If you have guidelines or protocol, do you usually follow them when you treat cardiac surgery patients?

Yes, always n=10

Yes, most of the time n=11

Yes, sometimes -

No -

Don’t know n=8

slide27
Does the physiotherapist automatically meet all patients who have undergone cardiac surgery or only certain patients?

Meets all 90%

Only meets certain patients 10%

slide28

Do all patients undergoing open-heart surgery (non-emergency) at your Thoracic Surgery department usually receive preoperative information from a physiotherapist?

  • No n=3
  • Yes n=26
how do the patients usually receive the preoperative information
How do the patients usually receive the preoperative information?
  • Individually 21%
  • In group 76%
  • Missing value 3%
slide30

MobilizationWhich of the following treatments you usuallyprovide to the patient on the first postoperative days after surgery?

POD 1 POD 2 POD 3

Sitting on bed or in chair 28 15 14

Standing 27 16 14

Walking in the room 8 23 15

Walking in corridor 8 19 27

stair climbing

Stair climbing

Perform 69%

Don´t perform 31%

thoracic upper extremities rom exercises

Thoracic/upper extremities ROM exercises

Postop day I II III IV

Unilateral 1 5 10 9

Bilateral 3 20 22 19

slide33

Which sternal precautions are ordered for the healing period during the first postoperative weeks at your department?

Patients are allowed to use:

their arms to push up from lying to sitting 83%

their arms to push up from sitting to standing 3%

stomach muscles to raise from lying to sitting 59%

arms and shoulders, full active movement 93%

arms and shoulders with 1-2 kg weights 52%

rollator (rolling walker) 97%

walker 100%

Crutches 17%

slide34

Does the physiotherapist provide any group training for the patients admitted for care at your Thoracic Surgery department?

No 38%

Yes 62%

if so what kind of breathing exercises are patients instructed to perform check as many as apply

If so, what kind of breathing exercises are patients instructed to perform? (Check as many as apply)

Routinely If needed Never

Deep breathing exercises 18 8 1

Diaphragmatic breathing 11 11 3

Pursed lip breathing 6 18 1  

Sustained (continual) maximal inspiration 3 1 21 

Incentive spirometry (Voldyne, Triflo etc)   0 5 21

PEP device breathing 24 5 0

IR-PEP (inspiratory resistance-PEP)…cm H2O   7 9 12

IMT (inspiratory muscle training)…….cm H2O 0 6 20  

CPAP………….cm H2O 0 26 3  

physiotherapy in the icu n 20
Physiotherapy in the ICU (n=20)
  • Do you perform manual hyperinflation/bagging?
  • No 90%
  • Yes 10%
  • Do you perform suction of airways via nose, mouth or tracheostomy?
  • No 65%
  • Yes 35%
  • Do you participate actively in weaning off respirator?
  • No 75%
  • Yes 25%
physiotherapy in the icu n 2037
Physiotherapy in the ICU (n=20)
  • Do patients who have undergone cardiac surgery usually receive physiotherapy in the Thoracic ICU on postoperative day 1?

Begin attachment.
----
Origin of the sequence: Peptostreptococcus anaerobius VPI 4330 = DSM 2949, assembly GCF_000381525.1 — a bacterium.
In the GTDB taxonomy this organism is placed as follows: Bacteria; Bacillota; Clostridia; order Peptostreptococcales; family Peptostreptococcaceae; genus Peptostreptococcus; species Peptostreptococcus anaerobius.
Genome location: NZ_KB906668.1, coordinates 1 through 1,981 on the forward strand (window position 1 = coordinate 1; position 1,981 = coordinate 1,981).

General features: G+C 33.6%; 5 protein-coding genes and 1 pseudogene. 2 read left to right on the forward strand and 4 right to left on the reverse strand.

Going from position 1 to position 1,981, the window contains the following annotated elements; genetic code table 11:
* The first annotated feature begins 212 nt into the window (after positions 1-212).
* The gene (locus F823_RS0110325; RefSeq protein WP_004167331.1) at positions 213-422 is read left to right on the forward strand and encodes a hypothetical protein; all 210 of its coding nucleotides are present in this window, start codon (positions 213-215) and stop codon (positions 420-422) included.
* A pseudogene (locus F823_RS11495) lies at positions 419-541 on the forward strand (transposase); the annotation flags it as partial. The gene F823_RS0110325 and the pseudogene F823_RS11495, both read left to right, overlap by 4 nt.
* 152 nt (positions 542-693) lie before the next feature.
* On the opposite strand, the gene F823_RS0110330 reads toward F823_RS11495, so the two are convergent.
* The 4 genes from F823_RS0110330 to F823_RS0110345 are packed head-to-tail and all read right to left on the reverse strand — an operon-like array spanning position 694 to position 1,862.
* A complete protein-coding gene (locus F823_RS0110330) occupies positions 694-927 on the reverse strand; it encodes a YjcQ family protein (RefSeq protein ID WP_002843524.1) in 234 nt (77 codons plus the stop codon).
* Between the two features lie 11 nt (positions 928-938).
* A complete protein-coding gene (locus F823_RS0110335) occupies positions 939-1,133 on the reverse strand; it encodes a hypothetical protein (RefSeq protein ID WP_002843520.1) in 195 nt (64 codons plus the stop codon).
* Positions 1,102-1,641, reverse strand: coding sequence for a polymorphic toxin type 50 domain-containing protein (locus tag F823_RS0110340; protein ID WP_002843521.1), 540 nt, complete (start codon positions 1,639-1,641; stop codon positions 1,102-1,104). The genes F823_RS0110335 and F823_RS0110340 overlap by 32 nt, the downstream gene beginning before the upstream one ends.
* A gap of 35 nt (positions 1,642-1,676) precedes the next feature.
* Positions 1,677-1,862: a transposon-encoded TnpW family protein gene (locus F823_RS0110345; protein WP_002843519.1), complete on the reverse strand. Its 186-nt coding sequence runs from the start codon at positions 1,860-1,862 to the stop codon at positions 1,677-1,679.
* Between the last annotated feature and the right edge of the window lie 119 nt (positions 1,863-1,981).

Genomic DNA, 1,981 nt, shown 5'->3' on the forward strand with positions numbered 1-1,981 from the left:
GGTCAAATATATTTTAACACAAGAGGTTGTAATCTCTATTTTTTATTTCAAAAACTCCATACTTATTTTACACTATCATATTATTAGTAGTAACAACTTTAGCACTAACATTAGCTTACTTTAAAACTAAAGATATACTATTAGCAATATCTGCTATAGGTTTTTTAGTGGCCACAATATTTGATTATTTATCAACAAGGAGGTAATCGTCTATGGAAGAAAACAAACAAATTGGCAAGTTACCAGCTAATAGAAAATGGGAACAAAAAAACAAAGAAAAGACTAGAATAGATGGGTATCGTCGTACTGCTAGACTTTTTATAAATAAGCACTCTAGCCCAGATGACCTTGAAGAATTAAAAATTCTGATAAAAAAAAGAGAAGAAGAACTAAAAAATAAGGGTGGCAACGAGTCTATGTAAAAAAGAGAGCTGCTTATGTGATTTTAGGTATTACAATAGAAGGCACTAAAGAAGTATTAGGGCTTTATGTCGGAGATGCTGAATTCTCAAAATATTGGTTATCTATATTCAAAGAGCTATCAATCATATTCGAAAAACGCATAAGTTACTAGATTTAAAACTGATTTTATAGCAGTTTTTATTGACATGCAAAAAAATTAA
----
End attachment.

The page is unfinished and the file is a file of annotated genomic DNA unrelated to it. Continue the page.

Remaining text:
• No 0%
  • Only certain patients 15%
  • Yes, all patients 85%
slide38

When is physiotherapy given to cardiac surgery patients at your Thoracic Surgery department? (postoperative day 1)

Routinely If needed Never

Evenings 100%

Saturdays 59% 41%

Sundays 31% 14% 55%

Holidays 48% 52%

slide39

When is physiotherapy given to cardiac surgery patients at your Thoracic Surgery department? (postoperative day 2)

Routinely If needed Never

Evenings 100%

Saturdays 17% 83%

Sundays 48% 48% 56%

Holidays 10% 90%

slide40

Which of the following days do you or your colleagues usually treat patients and on average how many sessions does the patient receive per day? (ordinary routines Monday to Friday)

Treatment on: Routinely If needed

Postoperative day 1 1-3 times 90% 3%

Postoperative day 2 1-2 times 93% 3%

Postoperative day 3 1-2 times 69% 28%

Postoperative day 4 1 times 28% 69%

Postoperative day 5 1 times 28% 69%

do you consider physiotherapy necessary after cardiac surgery
Do you consider physiotherapy necessary after cardiac surgery?
  • No n=0
  • Yes, to some patients n=3
  • Yes, to all patients n=26
what do you consider the main purpose of physiotherapy in connection with cardiac surgery
What do you consider the main purpose of physiotherapy in connection with cardiac surgery?
  • Prevent postoperative complications
  • Start rehabilitation
  • Prevent movement fear avoidance
  • Make patients aware of the importance of physical activity
  • Prevent problems related to the sternum
  • Help the patient start breathing exercises and mobilisation so they can manage by themselves
  • Second prevention/ motivate physical activity
  • Optimizing the lung function
  • Avoid cardiorespiratory complications (DVT, pneumonia, atelectasis, secretion problems)
  • Empower breathing and circulation
  • Prevent and treat pulmonary problems
is there scientific evidence that physiotherapy is necessary after cardiac surgery
Is there scientific evidence that physiotherapy is necessary after cardiac surgery?
  • No n=1
  • Yes n=25
  • Don´t know n=3
slide44

Do you consider the physiotherapy treatment offered at the Thoracic Surgery Department where you work as optimal?

No n=9

Yes n=16

Don´t know n=4